“They don’t represent me” is what most African-Americans say about the National Association for the Advancement of Colored People (NAACP). Not only do most blacks retreat from the organization’s name, too many are repulsed by what it stands for and who runs it.
As part of an effort to rearrange the organization “to better resist President Trump’s agenda” the board of the NAACP dismissed president and CEO, Cornell William Brooks. But the majority of blacks couldn’t tell you who the NAACP fired and know little of the organization’s “staff retooling,” despite it being America’s oldest, largest and most widely recognized grass-roots-based civil rights organization.
Generations of blacks know the NAACP as a tour de force for rights. The NAACP was formed partly in response to the continuing practice of lynching and the 1908 race riot. Appalled at the violence committed against blacks, a group of white liberals called a meeting to discuss racial justice. Some 60 people, among them seven African-Americans (including W.E.B. Du Bois, Ida B. Wells-Barnett and Mary Church Terrell), joined the call. Nowadays, the NAACP is headquartered in Baltimore, with regional offices in New York, Michigan, Georgia, Texas, Colorado and California. Each regional office coordinates conferences for the region. In the U.S., the NAACP is administered by a 64-member board, led by a chairperson. The board elects the president and chief executive officer.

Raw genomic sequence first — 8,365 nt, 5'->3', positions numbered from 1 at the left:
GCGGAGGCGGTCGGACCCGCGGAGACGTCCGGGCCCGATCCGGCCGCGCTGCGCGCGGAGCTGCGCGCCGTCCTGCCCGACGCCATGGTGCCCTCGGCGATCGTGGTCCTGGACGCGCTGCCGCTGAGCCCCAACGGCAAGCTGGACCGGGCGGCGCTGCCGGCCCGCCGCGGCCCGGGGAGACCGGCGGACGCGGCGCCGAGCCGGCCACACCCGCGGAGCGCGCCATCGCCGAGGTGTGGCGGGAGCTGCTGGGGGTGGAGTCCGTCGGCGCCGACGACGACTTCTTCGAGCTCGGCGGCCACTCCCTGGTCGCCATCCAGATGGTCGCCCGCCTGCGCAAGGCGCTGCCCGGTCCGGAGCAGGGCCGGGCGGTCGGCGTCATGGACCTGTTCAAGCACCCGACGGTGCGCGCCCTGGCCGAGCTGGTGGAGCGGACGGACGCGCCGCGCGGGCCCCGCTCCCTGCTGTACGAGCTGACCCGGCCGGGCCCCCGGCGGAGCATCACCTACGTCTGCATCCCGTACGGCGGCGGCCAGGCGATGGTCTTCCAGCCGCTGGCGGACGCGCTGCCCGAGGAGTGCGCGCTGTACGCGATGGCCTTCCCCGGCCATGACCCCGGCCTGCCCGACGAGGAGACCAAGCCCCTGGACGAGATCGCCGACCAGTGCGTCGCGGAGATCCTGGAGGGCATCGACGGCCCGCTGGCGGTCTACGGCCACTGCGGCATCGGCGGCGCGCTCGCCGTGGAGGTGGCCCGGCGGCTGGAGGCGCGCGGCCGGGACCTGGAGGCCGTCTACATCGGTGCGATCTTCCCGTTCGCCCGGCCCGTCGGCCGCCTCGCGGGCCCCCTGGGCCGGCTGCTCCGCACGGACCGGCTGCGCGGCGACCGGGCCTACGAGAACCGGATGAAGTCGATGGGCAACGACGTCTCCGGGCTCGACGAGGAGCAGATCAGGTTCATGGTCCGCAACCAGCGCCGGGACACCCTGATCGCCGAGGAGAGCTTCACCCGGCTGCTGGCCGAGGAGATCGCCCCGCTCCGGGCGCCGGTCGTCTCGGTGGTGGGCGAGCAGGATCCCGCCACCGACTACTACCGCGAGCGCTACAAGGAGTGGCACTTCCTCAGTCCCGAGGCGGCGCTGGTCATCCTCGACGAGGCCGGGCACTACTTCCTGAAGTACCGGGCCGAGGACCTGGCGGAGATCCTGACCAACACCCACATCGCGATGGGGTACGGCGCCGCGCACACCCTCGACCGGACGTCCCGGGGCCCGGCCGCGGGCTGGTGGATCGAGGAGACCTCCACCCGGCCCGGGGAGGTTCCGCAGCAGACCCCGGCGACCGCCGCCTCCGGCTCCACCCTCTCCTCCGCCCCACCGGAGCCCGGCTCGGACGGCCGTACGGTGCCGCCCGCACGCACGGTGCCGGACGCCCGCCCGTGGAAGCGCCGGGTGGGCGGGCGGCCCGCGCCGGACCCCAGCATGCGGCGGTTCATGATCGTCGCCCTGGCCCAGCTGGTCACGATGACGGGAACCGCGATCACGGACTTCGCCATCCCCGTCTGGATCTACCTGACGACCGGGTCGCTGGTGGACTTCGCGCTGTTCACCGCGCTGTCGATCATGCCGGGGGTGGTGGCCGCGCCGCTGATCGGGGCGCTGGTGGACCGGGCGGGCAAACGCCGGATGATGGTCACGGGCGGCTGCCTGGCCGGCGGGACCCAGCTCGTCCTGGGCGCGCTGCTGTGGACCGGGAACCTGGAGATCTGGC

Though few blacks knew of him, Brooks was the 18th president and CEO of the NAACP. He is a civil rights attorney, social justice advocate, fourth-generation ordained minister and “a coalition builder” who sought a “multiracial, multiethnic and multigenerational society,” millions of members strong. After Brooks’ contract expires, Leon W. Russell and Derrick Johnson, the chairman and vice chairman of the board, respectively, will operate the organization.
The group, however, has been eclipsed in many ways by the more youthful Black Lives Matter movement and is embarking on a listening tour to get ideas about how it can remain relevant.
The Garveyites among us say, “every black should be a paid-up NAACP member.” To be relevant to the country’s 13 million blacks today, the NAACP will have to articulate their perspective and point of view. Instead of being subscribing members, contemporary blacks recoil from the name the group still uses: the once-common term colored people, referring to people of some African ancestry. Now, the storied organization formally a major player for full equality for blacks is decidedly partisan and out of sync with what black communities believe and want.
Almost to everyone, Jews support B’nai B’rith. The NAACP does not have that cachet and numbers among blacks. For lack of support among blacks, the group stumbles financially on an annual basis. Because more minorities than Blacks are discriminated against, the NAACP maintains that color is the basis for discrimination, hatred, and prejudice. The organization is a $25 million annual operation. As of 2007, the NAACP had 425,000 members. The NAACP boasts 2,000 member units across the country’s states, cities, military bases, colleges, universities and high schools. Dissenters say the NAACP has stopped advancing colored people and is subservient to the Democratic Party and for every cause not related to the “advancement of colored people.”
For the NAACP to be relevant to blacks, it will need to: consider a name change, effectively combat local and national racism, decrease the size of the board of directors, decrease socialist and Democratic Party partisanship, and hire a female president and CEO, i.e., Condoleezza Rice or Michelle Obama. The job pays $150,000 a year, but requires a messianic figure to get a mass movement of blacks to think of the NAAACP as Jews do and support B’nai B’rith.
William Reed is publisher of “Who’s Who in Black Corporate America” and available for projects via Busxchng@his.com.